How It Works: How To Handle Distractions

REALIZE THAT THERE ARE NO SMALL DISTRACTIONS

There are no ‘small’ distractions

  • There’s often a misconception that some distractions aren’t a big deal because they take less than a minute to handle:
    • Checking notifications
    • Answering ‘quick’ questions from co-workers
    • Responding to an email
  • The truth: All distractionsbig and small – have a huge impact on your overall productivity

It has less to do with using time, and more with destroying the flow

 

  • The impact that a distraction has on your ability to get things done has less to do with the length of time the distraction and more to do with the way it disrupts the flow of what you’re already doing
  • Each time you stop what you’re currently doing in order to handle even a small distraction, there are 3 factors that come into play:
    • The time it takes to slow down – the time it takes to switch from what you’re currently doing to handling the distraction
    • The length of the stop – The length of the distraction
    • The time it takes to regain your momentum – The time it takes to regain the ‘speed’ you were working on the task prior to the distraction.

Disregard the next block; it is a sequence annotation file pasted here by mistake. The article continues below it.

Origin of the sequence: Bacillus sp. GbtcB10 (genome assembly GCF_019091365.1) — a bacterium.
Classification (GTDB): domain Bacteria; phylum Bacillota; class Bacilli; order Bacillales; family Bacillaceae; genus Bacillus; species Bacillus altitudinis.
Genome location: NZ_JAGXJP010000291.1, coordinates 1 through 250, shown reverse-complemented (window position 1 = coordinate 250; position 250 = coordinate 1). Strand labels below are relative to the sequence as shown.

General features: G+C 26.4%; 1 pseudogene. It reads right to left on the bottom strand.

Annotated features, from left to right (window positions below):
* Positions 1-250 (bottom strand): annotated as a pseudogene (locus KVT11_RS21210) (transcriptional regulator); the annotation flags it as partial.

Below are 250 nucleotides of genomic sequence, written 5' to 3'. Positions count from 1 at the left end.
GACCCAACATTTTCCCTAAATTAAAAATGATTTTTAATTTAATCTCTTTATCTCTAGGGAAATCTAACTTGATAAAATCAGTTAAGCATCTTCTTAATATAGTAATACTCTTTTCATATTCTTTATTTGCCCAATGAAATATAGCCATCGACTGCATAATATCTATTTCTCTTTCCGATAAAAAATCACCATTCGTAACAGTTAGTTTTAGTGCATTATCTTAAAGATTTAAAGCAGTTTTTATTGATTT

• This is often the most devastating factor of all
  • Depending on how many distractions you allow to happen, this process can be repeated many times throughout your day, slowing your forward progress down considerably
  • This is similar to driving your car in-town and stopping constantly for a few seconds at every Stop sign

How to Handle Distractions – It’s better to keep your foot on the ‘gas’

  • This is opposed to simply being able to keep your foot on the gas – stopping every hour to handle a batch of ‘distractions’ at once, and getting back on the road again

WHY THIS MATTERS/HOW TO USE IT

  • Refuse to give in to distractions – including ‘small ones’ – unless absolutely necessary (if it can be taken care of later, as many things can, then do that) – set aside time each day to deal with these kinds of tasks (a Break-Away Session).
  • Don’t destroy other peoples’ momentum by creating distractions that can be dealt with at a later, more appropriate time!

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